Establishment and strengthening of sites for malaria vaccine trials in Korogwe district, Tanga region, northeastern Tanzania: Passive Case detection of fever by Community Owned Resource Persons (CORPs)
This is an ongoing activity supported by Centre resources since January 2009. Roll Back Malaria/WHO has advocated early diagnosis and prompt treatment of cases as the mainstay of malaria control in Africa. In February 2006, we introduced a system for documenting fever of any origin by Passive case detection (PCD) using Community Owned Resource Persons (CORPs) with the main aim being to estimate the burden of malaria in the selected villages for inclusion in malaria vaccine trial. It involves 4 villages of which 2 are from the highlands (Kwamhanya and Magundi) and the other Kwashemshi and Mng’aza located in the lowlands in Korogwe district. Trained CORPs have continued to provide early and prompt malaria treatment, at a selected post within the villages, using standard protocol. To ensure adherence to treatment protocol by CORPs, they are supervised once weekly by a laboratory technician and clinical officer.
Development of PfEMP1 Based Malaria Vaccines (ENRECA-Immunology)
The main objective of the project is to establish or identify the parts of the PfEMP1 that are targets for protective immunity for inclusion in the vaccine construct. Establishing the parts of the PfEMP1 molecule which are targets for protective antibodies is key to vaccine development. This study is currently being conducted at the Korogwe District Hospital, the NIMR Korogwe Research Laboratory and 2 villages in Korogwe – Mkokola and Kwamasimba. Assays using clinicalPlasmodium falciparum isolates are on going with the over all aim of identifying P.
falciparum erythrocyte membrane protein 1 (PfEMP1)-based vaccines for children and pregnant women. It has been difficult to produce cross reactive PfEMP1-antibodies.
Phase III, double blind, randomized, controlled multi-centre study to evaluate, in infants and children, the efficacy of the RTS,S/ASO1E candidate vaccine against malaria disease caused by P. falciparum infection, across diverse malaria transmission settings in Africa: MAL 55
The study population include children 5-17 months at the time of receiving the first dose of RTS,S/AS01E or control vaccine. The other age category is infant aged 6-12 weeks who receives the study vaccines co-administered with the EPI vaccines. Main study objective is to evaluate efficacy against clinical malaria disease when primary immunization starts at 6 weeks, or 5 to 17 months of age. Recruitment was completed at all 11 sites in Africa by 31st Jan 2011. At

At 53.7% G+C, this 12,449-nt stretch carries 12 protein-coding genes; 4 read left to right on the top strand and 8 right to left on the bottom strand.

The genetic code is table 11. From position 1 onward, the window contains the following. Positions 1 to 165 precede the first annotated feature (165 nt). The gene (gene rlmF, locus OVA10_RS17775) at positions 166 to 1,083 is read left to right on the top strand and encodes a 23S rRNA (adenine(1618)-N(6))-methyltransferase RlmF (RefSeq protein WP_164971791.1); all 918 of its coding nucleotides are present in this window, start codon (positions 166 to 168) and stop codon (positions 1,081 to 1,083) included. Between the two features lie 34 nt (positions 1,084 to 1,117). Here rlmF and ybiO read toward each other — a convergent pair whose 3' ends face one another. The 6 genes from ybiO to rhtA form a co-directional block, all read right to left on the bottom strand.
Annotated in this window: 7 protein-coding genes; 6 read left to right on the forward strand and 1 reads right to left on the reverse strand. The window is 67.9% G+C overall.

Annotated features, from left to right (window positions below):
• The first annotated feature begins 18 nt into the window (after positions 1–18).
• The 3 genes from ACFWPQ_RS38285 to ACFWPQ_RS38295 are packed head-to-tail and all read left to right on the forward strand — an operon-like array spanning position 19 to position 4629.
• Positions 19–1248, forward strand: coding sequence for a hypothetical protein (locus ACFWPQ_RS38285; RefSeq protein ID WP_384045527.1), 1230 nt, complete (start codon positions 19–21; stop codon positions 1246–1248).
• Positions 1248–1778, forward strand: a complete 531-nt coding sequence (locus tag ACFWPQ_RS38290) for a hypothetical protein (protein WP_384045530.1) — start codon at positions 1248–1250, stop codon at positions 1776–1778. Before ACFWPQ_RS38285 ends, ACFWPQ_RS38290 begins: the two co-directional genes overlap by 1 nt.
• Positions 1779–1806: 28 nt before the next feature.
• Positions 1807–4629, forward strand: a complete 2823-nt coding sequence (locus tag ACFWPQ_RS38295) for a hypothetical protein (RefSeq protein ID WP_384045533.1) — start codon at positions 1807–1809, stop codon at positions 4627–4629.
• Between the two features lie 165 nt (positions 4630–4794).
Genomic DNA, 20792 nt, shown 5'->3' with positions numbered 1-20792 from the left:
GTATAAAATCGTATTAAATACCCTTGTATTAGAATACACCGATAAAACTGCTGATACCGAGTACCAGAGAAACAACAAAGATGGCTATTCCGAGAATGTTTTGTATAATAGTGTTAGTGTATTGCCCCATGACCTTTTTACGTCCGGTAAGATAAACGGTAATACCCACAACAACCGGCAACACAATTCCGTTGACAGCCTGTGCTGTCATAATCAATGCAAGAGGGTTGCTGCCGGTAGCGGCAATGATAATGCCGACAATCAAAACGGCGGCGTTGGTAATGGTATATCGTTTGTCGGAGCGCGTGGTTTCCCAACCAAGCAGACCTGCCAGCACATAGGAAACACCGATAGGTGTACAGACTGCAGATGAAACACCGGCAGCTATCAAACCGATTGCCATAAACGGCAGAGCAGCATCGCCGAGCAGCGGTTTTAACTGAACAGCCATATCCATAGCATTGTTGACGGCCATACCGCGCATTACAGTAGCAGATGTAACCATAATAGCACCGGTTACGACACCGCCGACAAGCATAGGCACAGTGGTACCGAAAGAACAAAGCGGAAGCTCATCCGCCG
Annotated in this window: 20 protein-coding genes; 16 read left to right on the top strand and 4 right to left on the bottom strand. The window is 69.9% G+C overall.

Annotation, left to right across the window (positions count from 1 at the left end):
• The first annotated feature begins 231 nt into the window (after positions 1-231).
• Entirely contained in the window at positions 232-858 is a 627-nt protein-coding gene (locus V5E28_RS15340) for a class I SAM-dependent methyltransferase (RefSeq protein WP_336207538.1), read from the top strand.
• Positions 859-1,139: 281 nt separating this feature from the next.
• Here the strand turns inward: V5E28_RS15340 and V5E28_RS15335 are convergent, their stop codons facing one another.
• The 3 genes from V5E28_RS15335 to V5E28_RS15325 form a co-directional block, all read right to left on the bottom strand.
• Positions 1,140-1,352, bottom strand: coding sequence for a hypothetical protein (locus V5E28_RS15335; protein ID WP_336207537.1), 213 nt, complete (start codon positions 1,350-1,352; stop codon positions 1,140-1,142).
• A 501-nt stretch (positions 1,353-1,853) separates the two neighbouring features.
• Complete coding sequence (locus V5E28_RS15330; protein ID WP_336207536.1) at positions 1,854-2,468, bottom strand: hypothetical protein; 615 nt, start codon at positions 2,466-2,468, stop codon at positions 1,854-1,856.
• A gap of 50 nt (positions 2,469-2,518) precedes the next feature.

Korogwe, 912 participants had been enrolled in the age category 5-17 months at the time of receiving the first dose. In the infant cohort (6-12 weeks at the first vaccination), 593 participants had been enrolled. During this reporting period the site continued with vaccination, clinic visit for blood draw and monitoring of adverse events among study participants. Activities in the different laboratory sections continued at high standards. Paediatric ward and radiology unit continued to improved quality of care at Magunga hospital. Four papers related to the vaccine trial were published this quarter. Primary results on vaccine efficacy were released in Oct. 2011. The vaccine was found to have a protective efficacy of 56% against the first or only episode of malaria.
Targeting on the values of Wolbachia endosymbionts as novel feasible anti-filarial chemotherapeutic approach to prevent/reduce/clear disease in lymphatic filariasis and interrupt transmission in endemic communities of Tanzania
Lymphoedema (LE) of the lower limbs/legs is a major complication of lymphatic filariasis due to
Wuchereria bancrofti infection; however, the pathogenesis of this condition is still unresolved.
The objective of this work is to determine inter-digital skin lesions (dermatitis) in rice farming contribute to progression of LE.